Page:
Murphy has worked to make college more affordable. Murphy supported legislation that will cut the interest rate on federal student loans by 50% and increase the maximum Pell Grant available to college students by at least $500, representing the largest single investment in college affordability since the 1944 GI Bill. 6.8 million students who take out need-based federal loans would see immediate reductions of their interest rates over the next five years. The average student will see a savings of $4,400 over the course of their loan repayment. Murphy has also backed legislation that would increase annual loan limits on federal college loans and give the Education Department a larger role in ensuring loan availability (HR 2669, Roll Call 864, H.R. 5715, Roll Call 204).
* Murphy has pushed for Congress to reform the No Child Left Behind Act (NCLB). Murphy believes that NCLB needs to provide more assistance to schools to better fulfill the law's mandates. NCLB's limited flexibility and narrow assessment standards have made it difficult for many Connecticut schools to produce satisfactory Adequate Yearly Progress (AYP) scores. Additionally, Murphy believes NCLB needs to be modified to better reflect the needs of disabled students who don't fit within NCLB's grade-based testing system.
* Murphy has supported new investments in science, math, and technology education. In order to compete in the global marketplace and remain an engine for innovation and advancement, we need to invest in future generations of educators and students. That's why Murphy has supported funding for a National Science Foundation (NSF) initiative to train thousands of new math, science, and engineering teachers. Murphy also supports expanding grant availability through NSF and the Department of Energy (DOE) to support promising researchers in the early stages of their careers (H.R. 2272, Roll Call 802, HR 362, Roll Call 257).
* Murphy is committed to safe, secure public schools. Murphy approved legislation which would authorize $6.4 billion to repair and modernize public schools, along with additional funds for repairs to public schools damaged by hurricanes Katrina and Rita. New funds could be used for repairs such as eradicating asbestos and lead-based paint, replacing electric wiring and plumbing, and purchasing technology, and require all repairs to be carried out according to "green" building standards. Murphy also helped reauthorize legislation which will help provide additional financing and assistance to rural schools with insufficient property tax bases, including some 4,400 schools in 42 states (H.R. 3021, Roll Call 379, H.R. 3058, Roll Call 387).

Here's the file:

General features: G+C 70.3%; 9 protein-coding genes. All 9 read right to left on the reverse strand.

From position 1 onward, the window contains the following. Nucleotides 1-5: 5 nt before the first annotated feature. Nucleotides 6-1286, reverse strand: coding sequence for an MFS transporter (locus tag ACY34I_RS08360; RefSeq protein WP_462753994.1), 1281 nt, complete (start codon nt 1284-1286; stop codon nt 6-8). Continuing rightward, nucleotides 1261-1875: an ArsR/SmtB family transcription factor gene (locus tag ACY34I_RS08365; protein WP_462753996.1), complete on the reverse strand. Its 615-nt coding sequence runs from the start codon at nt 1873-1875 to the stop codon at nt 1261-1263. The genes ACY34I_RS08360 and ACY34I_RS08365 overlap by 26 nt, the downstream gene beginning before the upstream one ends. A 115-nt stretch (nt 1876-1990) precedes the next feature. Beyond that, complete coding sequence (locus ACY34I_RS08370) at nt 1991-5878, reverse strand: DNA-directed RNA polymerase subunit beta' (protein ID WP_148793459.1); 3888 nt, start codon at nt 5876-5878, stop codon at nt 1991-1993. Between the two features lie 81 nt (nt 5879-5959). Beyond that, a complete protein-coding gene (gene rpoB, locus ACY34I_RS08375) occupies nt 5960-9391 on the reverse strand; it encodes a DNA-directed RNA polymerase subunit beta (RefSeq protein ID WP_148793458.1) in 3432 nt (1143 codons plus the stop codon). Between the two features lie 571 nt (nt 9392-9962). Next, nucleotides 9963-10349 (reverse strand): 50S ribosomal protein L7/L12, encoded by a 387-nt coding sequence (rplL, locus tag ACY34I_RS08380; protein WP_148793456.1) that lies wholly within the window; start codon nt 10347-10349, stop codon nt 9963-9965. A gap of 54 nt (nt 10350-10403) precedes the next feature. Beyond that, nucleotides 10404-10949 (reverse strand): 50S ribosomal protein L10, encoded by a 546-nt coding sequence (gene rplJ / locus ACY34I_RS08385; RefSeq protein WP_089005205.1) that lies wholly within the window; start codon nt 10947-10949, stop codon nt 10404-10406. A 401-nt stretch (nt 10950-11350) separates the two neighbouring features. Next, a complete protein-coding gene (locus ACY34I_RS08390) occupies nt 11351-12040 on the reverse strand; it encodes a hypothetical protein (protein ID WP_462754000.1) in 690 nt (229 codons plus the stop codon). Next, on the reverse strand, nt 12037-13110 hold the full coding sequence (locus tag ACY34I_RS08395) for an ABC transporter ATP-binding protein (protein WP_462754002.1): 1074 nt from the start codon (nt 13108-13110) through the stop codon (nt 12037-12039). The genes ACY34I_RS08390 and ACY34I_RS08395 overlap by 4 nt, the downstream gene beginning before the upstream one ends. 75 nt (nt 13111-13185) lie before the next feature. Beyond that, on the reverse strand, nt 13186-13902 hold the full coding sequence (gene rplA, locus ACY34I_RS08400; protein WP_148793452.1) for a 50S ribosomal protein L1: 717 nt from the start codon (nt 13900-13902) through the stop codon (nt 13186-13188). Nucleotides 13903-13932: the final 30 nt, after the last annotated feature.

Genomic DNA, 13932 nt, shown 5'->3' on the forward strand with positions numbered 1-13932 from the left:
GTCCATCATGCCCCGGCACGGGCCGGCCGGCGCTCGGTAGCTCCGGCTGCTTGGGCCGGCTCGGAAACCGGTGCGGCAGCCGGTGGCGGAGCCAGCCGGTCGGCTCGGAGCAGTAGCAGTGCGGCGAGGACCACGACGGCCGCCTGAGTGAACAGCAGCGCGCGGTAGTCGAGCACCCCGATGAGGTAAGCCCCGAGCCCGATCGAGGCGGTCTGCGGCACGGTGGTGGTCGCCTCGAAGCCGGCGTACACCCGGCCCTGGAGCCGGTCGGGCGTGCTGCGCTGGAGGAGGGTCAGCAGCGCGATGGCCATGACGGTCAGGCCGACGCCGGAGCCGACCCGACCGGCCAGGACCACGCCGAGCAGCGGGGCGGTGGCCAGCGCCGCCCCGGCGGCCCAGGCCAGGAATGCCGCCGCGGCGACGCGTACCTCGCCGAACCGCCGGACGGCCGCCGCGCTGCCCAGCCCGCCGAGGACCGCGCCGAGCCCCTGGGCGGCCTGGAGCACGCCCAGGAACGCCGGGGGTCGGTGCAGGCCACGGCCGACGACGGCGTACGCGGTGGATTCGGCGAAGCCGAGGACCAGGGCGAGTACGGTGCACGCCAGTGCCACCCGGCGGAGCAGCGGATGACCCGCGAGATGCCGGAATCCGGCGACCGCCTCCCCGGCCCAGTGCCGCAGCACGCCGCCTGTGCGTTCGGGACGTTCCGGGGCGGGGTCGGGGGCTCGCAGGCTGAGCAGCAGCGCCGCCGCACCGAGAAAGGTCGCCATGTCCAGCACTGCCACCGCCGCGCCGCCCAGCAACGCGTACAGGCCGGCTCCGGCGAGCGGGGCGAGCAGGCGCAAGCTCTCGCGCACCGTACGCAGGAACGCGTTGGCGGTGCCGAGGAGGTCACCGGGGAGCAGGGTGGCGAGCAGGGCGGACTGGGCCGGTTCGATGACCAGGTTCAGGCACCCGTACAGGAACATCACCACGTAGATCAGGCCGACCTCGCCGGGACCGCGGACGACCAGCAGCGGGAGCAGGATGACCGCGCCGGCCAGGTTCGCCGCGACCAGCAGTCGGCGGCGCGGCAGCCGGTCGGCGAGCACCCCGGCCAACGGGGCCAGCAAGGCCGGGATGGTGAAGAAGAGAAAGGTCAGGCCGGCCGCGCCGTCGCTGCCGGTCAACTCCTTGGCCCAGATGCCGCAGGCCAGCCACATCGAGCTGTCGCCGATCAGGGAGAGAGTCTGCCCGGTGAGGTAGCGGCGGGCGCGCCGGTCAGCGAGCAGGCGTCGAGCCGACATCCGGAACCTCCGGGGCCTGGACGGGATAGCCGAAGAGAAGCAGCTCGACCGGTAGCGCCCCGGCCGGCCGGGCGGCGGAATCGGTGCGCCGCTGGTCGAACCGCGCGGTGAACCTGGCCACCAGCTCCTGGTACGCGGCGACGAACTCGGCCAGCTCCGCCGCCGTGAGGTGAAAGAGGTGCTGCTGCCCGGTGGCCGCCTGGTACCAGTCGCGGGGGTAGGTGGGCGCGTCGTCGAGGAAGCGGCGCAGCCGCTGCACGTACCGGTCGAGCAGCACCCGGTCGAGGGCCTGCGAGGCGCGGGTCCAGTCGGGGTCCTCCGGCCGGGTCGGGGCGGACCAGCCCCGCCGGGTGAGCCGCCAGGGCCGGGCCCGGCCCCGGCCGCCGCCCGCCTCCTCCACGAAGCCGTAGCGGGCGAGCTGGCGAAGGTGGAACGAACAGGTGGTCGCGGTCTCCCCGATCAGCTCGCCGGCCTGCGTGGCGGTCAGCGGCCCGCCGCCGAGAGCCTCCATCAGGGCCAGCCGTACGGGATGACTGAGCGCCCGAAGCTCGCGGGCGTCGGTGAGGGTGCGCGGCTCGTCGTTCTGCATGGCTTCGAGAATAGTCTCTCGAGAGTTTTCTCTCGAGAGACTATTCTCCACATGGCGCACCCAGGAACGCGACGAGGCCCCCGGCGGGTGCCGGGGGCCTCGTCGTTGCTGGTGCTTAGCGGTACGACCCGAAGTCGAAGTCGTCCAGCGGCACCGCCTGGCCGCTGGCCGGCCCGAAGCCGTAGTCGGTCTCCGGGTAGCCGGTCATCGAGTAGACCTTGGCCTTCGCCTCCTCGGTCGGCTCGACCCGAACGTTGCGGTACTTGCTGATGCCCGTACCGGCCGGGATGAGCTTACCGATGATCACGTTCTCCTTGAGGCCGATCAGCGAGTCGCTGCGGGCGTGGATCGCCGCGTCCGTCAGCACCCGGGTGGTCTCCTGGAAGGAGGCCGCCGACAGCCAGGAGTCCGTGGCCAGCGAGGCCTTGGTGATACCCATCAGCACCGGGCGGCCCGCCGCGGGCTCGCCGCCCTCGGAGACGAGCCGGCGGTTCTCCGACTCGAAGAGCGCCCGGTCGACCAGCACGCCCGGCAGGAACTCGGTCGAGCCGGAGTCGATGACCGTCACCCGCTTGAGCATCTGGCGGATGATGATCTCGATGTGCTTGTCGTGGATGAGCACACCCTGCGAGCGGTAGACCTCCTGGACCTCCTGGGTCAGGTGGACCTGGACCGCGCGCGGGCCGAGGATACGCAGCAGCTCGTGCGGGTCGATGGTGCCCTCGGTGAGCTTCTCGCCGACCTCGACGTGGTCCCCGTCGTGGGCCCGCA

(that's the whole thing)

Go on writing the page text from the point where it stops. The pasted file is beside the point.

* Murphy is committed to strengthening the Individuals with Disabilities Education Act (IDEA). Murphy supports providing states with a mandatory funding stream to help schools meet the excess costs of educating children with disabilities. Murphy also backs legislation to help families cover the cost of expert evaluations and tests when bringing legal action to ensure their children are provided with fair access to appropriate educational services.
* Murphy has championed early education programs. Murphy helped reauthorize the landmark Head Start program, the nation's premiere early childhood education program that currently enrolls 900,000 students, including approximately 7,000 in Connecticut. Murphy passed measures to help train teachers better and promote professional development to ensure a qualified pool of educators. In addition, this legislation prioritize the expansion of Early Head Start, which serves children during the critical development stage from birth to age three (HR 1429, Roll Call 1090).
* Murphy has been a leader on reforming our juvenile justice system. Building upon his record at the state level, where he was the lead sponsor of legislation signed into law to move 16 and 17-year-olds out of the adult prison system and into more appropriate rehabilitative incarceration, Murphy introduced legislation to reform federal juvenile justice policy to mirror many of the recent successes in Connecticut. His legislation aims to begin to remove youth from adult jails and support states in their efforts to keep kids out of adult prisons, and to improve safety of juveniles in custody.